Tonight, I’m writing this post from a barn in a town whose name I don’t know the name of. We didn’t make it as far as we had intended today–a consistent theme, and the topic for a coming post–but again, we didn’t really have a place to stay anyway, just a campground that we were aiming for. There was talk today about a storm that’s coming and we began to catch the first glimpses of it when we got to this town in the late afternoon, where we stopped for a pizza dinner. Considering how beat we were and the conditions that seemed to be a-brewing, we decided it would not be wise to continue forward. So after eating our pizza, we biked around and knocked on the first door we saw. We asked if we could pitch a tent and Lionel offered us the barn. At first he was was skeptical, as most people understandably are when we first knock, but then he warmed up to us. In fact, he warmed up to us so much that he left his own Father’s Day celebration to come talk to us. His daughter Jodie had to come get him and remind him that he had guests over who were waiting for him to open his presents. Lionel kind of just stared at her and we told him that he should go be with his friends and family. He continued staring at Jodie and then grunted and reluctantly agreed to resume his celebration.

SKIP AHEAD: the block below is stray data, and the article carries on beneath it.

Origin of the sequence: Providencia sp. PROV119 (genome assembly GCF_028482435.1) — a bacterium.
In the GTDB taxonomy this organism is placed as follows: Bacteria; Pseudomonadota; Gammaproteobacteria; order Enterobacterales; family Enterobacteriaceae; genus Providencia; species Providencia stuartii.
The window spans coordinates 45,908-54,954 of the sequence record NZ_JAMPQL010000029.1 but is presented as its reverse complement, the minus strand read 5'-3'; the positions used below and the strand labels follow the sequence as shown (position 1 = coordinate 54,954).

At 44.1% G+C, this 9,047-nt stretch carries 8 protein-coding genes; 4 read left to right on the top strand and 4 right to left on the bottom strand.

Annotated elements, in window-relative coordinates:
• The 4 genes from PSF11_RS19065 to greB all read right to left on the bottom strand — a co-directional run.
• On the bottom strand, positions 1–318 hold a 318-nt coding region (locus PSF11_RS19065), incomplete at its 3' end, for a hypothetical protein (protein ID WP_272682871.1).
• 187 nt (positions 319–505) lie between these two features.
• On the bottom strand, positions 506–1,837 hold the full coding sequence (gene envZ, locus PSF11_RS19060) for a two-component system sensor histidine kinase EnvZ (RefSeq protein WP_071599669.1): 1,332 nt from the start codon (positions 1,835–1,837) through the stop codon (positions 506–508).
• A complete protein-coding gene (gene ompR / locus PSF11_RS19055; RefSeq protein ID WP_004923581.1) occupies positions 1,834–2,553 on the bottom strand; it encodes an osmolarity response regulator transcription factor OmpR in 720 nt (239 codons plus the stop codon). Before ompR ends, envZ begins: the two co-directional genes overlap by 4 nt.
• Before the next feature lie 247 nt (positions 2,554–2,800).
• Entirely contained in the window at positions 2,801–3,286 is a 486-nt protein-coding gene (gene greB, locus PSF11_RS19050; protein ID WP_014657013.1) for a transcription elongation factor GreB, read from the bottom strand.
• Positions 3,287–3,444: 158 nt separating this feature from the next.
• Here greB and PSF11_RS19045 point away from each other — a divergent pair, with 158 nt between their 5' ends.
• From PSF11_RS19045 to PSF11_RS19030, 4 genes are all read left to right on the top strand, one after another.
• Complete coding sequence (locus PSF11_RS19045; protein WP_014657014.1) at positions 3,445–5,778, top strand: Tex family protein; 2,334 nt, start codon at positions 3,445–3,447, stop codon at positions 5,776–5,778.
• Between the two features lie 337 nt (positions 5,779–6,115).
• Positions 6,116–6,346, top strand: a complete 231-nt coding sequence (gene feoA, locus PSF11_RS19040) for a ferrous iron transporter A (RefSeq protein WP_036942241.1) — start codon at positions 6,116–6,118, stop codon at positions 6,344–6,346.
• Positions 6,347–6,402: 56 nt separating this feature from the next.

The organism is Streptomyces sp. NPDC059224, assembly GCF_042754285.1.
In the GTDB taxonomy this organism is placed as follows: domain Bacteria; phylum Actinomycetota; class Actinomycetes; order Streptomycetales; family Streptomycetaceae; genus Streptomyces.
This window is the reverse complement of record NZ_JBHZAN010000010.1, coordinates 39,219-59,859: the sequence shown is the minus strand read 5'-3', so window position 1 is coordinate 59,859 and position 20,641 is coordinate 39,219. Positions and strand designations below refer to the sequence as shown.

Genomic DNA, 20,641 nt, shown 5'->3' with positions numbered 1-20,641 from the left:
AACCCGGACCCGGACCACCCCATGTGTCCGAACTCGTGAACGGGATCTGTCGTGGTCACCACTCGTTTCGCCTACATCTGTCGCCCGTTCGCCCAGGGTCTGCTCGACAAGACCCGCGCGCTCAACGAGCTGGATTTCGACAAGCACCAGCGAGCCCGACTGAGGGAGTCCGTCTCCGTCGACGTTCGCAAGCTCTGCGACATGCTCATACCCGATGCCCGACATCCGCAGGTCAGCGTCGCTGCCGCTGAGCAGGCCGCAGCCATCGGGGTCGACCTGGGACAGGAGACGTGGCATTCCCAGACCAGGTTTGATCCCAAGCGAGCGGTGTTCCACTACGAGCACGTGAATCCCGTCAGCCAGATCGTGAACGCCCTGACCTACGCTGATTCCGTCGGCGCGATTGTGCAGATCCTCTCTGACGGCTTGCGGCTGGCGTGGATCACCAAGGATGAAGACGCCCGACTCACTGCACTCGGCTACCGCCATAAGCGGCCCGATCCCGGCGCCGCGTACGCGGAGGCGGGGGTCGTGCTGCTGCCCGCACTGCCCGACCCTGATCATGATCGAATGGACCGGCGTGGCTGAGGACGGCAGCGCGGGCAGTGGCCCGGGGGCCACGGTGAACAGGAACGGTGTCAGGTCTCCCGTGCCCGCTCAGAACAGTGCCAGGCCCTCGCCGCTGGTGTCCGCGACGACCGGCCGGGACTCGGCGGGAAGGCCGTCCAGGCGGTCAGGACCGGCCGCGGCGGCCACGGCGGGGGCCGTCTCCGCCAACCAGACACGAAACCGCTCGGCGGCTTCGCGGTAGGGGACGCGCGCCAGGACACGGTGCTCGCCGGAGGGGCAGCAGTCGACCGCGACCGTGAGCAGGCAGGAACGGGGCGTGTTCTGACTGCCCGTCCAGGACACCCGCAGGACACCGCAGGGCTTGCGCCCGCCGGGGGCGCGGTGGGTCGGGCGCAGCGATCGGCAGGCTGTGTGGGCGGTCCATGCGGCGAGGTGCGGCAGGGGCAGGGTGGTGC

Finding a place to sleep is something that we have to figure out every day but all in all hasn’t really proven to be very difficult. And that’s largely due to the fact that people are just so nice! We’ve yet to be turned away–though we have decided to decline an offer for a place to sleep because of a sketchy situation. Figuring out where to lay our heads to rest is probably the most exciting part of every day and so often brings us to some really wonderful people. I’m sure we’ll have to face some not so ideal situations at some points in the future but man is it an adventure!